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INTERNATIONAL TRADE


Fair trade is child’s play for wooden toy firm Lanka Kade


Wooden toy company Lanka Kade has taken fair trade into the mainstream by sourcing products from artisan Sri Lankan manufacturers that are sold into Europe and other markets. But with the end of the UK- EU transition period set to complicate Britain’s trading relationship with Europe, the Leicestershire company has turned to the ChamberCustoms service for help. Co-founder Diane Soysa explains to Dan Robinson how important this has been to continuing the firm’s ethos.


E


very month, a ship leaves Sri Lanka with at least one 40ft-long container packed with wooden children’s toys.


It is headed for England, where it


will eventually be delivered to a warehouse in Market Harborough for unloading and picking. The team at Lanka Kade sort


through the colourful animal figures, sealife jigsaws and fire engines into gift sets for distribution across the UK and continental Europe, mostly via lorry. Until now, it’s been a relatively


smooth process between the artisan Sri Lankan manufacturers and British, German and Dutch independent retailers, but 1 January 2021 is set to complicate all that. “A lot of the European orders go


from the UK because it has been very easy to expand the market next door to us,” says Lanka Kade’s co-founder and director Diane Soysa. “So I’m horrified by Brexit as


there’s going to be a huge expense. I don’t think there’s anything we’re going to gain and we have a lot to take into account now due to toy safety marking and labelling.” To navigate the stormy waters


faced by many exporters as the transition period between Britain and the EU comes to an end in less


than three months, Lanka Kade has turned to the international team at East Midlands Chamber for support via the ChamberCustoms service. A new trading relationship with


the EU will involve new requirements for customs declarations when sending goods across borders, and the Chamber is helping importers and exporters to ensure their customs clearance is accurate, timely and avoids additional costs through delays or errors.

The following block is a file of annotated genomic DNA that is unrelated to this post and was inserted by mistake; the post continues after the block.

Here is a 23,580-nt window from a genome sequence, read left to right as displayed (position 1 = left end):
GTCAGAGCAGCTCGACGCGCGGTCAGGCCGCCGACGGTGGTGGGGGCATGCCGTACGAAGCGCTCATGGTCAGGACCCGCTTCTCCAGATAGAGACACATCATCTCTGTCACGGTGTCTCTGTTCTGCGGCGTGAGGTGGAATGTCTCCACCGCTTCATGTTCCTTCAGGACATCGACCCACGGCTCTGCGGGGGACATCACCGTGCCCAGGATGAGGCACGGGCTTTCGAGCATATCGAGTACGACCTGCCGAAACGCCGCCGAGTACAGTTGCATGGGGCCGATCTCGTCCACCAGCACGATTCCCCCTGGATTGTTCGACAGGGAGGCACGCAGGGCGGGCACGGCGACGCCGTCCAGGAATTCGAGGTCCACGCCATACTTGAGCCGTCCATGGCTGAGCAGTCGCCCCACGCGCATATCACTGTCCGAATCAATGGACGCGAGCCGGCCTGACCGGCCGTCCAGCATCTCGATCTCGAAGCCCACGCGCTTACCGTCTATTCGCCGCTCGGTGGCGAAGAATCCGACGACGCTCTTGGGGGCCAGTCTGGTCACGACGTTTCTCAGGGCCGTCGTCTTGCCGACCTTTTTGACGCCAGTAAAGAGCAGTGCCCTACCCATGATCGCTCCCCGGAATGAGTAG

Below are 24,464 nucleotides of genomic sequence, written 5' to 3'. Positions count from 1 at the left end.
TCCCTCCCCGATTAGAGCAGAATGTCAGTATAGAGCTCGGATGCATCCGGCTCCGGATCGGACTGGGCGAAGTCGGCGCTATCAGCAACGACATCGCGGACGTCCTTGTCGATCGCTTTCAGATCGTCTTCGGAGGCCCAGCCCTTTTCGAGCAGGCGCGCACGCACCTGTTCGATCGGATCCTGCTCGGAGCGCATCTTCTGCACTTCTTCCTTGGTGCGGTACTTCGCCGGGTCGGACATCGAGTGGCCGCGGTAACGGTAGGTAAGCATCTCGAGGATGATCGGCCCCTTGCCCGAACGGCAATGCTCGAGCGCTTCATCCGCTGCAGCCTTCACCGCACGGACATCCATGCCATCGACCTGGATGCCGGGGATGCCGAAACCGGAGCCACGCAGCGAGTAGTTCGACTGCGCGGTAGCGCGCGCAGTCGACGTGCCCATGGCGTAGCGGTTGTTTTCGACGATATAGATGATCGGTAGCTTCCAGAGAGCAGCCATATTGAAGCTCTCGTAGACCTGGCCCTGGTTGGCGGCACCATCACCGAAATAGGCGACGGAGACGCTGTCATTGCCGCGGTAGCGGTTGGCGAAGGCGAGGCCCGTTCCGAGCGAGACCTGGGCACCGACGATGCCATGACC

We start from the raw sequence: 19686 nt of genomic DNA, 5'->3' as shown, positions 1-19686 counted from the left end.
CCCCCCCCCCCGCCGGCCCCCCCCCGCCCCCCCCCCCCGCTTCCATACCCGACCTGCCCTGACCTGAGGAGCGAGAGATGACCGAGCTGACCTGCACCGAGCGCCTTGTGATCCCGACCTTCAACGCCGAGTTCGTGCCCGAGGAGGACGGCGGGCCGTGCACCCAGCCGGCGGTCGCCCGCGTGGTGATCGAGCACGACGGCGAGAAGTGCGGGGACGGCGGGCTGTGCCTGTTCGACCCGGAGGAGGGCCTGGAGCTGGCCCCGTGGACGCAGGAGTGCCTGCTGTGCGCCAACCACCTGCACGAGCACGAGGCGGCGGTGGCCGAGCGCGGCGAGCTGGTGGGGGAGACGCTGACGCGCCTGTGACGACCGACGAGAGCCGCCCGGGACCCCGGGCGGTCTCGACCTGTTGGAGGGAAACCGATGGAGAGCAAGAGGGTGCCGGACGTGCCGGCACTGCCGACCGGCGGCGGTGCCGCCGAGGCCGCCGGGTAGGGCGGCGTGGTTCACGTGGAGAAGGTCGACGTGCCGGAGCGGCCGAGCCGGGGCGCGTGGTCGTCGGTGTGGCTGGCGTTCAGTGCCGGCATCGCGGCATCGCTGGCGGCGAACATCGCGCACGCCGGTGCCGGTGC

Diane adds: “We used to go


through a freight forwarder and trading with Europe was really simple, but now we’re having to relabel our products and make sure we give them all a clear customs code. “There’s a lot of paperwork


involved that we didn’t need to know about beforehand, but the Chamber has been really useful in helping us in these areas by holding some informative training sessions for our staff. “Having to do exports and


imports documentation is an additional cost to the business so we really need to keep those prices down.”


LANKA KADE, WHICH employs 10 people in the UK and another eight in Sri Lanka, is the product of a volunteering expedition for ex- teacher Diane. She first turned up


32 business networkOctober 2020


on the South Asian island in 1987 to work for charities including Save the Children, introducing play activities in its day centres and pre- schools. It was during another role as a


translator for the Red Cross when she met her future husband Upul, a Sri Lankan native. Despite eventually moving to England in 1992, they didn’t want to lose touch with a country that was very close to them both and set up Lanka Kade – which translates as “The Sri Lankan Shop” – in 1994. Beginning life by stocking


imported toys in suitcases at their Market Harborough home and selling at trade fairs, Diane and Upul recruited their product designer neighbour Anne Westgate as their first employee to carve out their niche. She has been responsible for designing the distinctive range of toys – there’s about 1,200 at any one time – which are educational, have bright and bold colours, and natural wood finishes. “The emphasis is on low-tech,”


explains Diane. “They’re aimed at under-sevens generally as that’s the age group from my teaching background.


Lanka Kade supplies wooden toys made in Sri Lanka across the world


“They’re inspired by some of the


products made in Sri Lanka but, as we realised many of these are copied all over the country, we’ve created our own unique designs.” This is a crucial part of the


business model as Lanka Kade only works with selected Sri Lankan artisan manufacturers – there are currently 10 on board, ranging in size from six to 35 staff – that agree to pay both their workers and suppliers fairly and on time. Diane says: “The idea came that


if we’re going to go into business, we’re going to work with good people and ensure everyone down the line gets paid properly. “Because myself and Upul both


speak the language, we can go absolutely anywhere in the country and find suppliers that otherwise wouldn’t have access to an export market. We work with them to stabilise their business and provide


Diane Soysa


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